Topical retinoids (Retin A, Renova, generic tretinoin)are the only prescription medications proven to reverse sun damage.
Tretinoin causes increased collagen production in the dermis, and it inhibits the enzymes that normally break down existing collagen in your skin. Those enzymes that break down your collagen are activated by UV radiation from the sun or other sources. Tretinoin also causes increased synthesis of elastin (the protein that makes up the elastic fibers in your skin) and it stimulates angiogenesis, the formation of new tiny blood vessels to bring more oxygen and nutrients to your skin cells every moment of your life. It decreases skin cell adhesion, making the upper layers of dead skin cells slough off more quickly, revealing smoother, fresher skin. Finally, it is responsible for thickening of the epidermis. Yes, that's correct. There is a pervasive myth that topical retinoids thin your skin, and they do thin the upper layer of dead skin cells (the stratum corneum), but they actually make all the other layers thicker. Because our skin becomes increasingly thinner with age, a medication that thickens the epidermis is a Very Good Thing.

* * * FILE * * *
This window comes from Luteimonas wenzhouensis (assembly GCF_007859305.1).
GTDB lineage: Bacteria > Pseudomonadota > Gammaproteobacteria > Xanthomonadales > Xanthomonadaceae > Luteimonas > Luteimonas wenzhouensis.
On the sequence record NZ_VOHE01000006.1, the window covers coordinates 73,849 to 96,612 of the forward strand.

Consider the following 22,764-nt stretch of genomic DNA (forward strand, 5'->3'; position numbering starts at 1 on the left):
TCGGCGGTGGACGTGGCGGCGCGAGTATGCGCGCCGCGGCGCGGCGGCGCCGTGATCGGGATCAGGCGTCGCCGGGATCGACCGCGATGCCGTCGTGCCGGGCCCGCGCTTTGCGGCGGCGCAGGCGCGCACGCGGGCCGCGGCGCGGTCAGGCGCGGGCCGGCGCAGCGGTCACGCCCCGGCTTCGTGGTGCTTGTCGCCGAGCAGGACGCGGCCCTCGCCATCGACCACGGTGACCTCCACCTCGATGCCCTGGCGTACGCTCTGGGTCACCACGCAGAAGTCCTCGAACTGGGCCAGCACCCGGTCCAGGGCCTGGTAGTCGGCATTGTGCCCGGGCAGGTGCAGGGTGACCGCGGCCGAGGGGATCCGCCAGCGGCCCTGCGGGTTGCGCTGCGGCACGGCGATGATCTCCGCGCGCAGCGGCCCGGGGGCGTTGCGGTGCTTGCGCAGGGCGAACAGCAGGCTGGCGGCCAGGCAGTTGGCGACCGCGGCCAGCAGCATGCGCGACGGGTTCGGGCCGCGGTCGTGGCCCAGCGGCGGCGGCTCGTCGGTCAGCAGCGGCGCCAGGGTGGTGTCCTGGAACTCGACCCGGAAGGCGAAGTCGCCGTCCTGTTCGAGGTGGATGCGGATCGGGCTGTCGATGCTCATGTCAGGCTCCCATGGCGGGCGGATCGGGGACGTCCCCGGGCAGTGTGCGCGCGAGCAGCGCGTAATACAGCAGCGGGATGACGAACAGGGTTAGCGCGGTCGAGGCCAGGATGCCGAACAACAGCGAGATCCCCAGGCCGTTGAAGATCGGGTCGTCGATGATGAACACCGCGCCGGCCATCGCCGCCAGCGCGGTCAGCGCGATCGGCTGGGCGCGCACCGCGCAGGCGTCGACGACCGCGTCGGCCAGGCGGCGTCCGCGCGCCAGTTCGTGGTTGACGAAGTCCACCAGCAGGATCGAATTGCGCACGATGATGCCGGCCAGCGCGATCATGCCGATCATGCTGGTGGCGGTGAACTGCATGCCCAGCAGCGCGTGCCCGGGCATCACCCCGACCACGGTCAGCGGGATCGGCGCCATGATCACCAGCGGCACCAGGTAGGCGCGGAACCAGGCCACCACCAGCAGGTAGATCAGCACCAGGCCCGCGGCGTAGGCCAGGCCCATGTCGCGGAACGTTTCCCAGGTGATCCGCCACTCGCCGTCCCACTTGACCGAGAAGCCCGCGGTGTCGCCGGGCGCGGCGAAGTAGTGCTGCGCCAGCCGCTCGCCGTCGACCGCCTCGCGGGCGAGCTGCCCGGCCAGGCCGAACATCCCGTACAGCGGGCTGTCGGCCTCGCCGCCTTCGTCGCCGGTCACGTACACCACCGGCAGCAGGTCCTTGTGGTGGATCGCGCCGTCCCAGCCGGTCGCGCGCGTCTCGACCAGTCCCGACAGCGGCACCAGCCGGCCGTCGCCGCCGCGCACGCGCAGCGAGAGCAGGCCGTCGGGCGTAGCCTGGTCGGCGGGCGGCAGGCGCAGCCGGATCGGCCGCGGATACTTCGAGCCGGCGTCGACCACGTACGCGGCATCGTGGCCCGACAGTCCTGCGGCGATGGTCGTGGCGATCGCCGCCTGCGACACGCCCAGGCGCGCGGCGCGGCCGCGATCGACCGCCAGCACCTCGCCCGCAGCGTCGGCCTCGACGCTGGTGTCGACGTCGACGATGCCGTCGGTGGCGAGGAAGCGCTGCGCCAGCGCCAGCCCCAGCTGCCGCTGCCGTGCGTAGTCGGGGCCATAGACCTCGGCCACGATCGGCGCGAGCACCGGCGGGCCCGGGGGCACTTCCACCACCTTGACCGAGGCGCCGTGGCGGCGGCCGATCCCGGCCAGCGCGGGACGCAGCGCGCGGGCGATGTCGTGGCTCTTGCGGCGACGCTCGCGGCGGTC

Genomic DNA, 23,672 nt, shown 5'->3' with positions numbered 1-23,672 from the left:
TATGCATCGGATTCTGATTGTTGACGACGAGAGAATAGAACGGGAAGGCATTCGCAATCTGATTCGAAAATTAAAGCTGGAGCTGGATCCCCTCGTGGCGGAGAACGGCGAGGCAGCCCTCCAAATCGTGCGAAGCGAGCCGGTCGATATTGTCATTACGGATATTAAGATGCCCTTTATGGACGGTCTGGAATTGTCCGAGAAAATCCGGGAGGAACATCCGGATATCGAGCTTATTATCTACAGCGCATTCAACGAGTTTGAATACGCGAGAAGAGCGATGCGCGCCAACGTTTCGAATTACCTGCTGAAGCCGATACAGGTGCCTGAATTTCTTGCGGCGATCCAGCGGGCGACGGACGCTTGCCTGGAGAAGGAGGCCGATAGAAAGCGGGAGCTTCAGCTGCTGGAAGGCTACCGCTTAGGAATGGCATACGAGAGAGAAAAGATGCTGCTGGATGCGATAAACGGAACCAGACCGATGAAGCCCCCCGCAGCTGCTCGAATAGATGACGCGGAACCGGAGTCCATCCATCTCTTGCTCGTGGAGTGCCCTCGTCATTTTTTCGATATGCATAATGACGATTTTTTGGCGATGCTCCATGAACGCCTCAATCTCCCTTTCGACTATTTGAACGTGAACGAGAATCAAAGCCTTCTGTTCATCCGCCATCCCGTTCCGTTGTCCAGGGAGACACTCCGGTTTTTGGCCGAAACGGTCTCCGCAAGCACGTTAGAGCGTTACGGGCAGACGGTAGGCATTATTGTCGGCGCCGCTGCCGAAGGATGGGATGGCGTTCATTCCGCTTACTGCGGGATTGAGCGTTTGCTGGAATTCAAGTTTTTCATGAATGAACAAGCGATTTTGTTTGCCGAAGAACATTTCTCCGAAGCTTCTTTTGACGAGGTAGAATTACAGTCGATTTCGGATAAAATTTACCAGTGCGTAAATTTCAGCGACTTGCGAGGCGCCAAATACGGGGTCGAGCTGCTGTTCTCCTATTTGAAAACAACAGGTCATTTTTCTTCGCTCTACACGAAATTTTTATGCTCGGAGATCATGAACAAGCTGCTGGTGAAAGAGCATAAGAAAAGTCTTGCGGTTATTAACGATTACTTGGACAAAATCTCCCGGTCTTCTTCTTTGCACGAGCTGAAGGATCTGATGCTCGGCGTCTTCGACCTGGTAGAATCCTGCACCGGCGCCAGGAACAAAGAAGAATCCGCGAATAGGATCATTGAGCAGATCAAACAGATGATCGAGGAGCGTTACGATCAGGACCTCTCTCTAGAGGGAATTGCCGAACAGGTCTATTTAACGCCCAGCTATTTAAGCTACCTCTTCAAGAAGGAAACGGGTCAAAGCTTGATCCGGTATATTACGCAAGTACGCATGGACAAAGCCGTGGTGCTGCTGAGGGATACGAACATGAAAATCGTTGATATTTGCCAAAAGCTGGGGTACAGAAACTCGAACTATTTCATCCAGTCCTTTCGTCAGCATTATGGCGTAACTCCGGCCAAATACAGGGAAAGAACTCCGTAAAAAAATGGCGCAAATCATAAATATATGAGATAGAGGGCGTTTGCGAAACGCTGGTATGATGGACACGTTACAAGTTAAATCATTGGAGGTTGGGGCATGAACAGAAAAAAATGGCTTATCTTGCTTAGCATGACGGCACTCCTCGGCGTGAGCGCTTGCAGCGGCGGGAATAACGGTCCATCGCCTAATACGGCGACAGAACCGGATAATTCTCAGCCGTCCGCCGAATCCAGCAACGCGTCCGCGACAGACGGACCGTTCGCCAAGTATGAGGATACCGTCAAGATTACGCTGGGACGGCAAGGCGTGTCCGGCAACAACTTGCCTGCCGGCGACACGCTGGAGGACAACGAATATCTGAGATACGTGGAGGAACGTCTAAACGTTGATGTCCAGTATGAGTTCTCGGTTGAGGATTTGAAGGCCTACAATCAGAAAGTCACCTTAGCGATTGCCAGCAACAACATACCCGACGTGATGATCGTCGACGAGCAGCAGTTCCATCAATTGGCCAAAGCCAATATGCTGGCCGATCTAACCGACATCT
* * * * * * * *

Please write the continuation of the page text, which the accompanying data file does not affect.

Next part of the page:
More is better, up to the point at which your skin can tolerate the medication without too much redness or peeling. The original studies were done with low percentages (0.02%-0.05%), but there has been a study since then proving that 0.05% is better than 0.01%. So 0.1% (the highest available strength) is probably even better, although there has been no actual study to confirm this. Importantly though, the medication only works if you apply it regularly. So if you experience too much irritation with the higher strengths of tretinoin, it is better to use a lower prescription strength retinoid or even an over-the-counter professional strength retinol Every Single Night for years than to use the more irritating, higher strength creams sporadically.
You have to keep using it. Studies show that people who stop using the medication revert to the expected level of sun damage for their age within 1 year of stopping. Good stuff, these retinoids. What? You're not using one?? Do come talk to me and we will see which one is right for your skin.
Posted on Tue, October 30, 2012
by Heidi Gilchrist, MD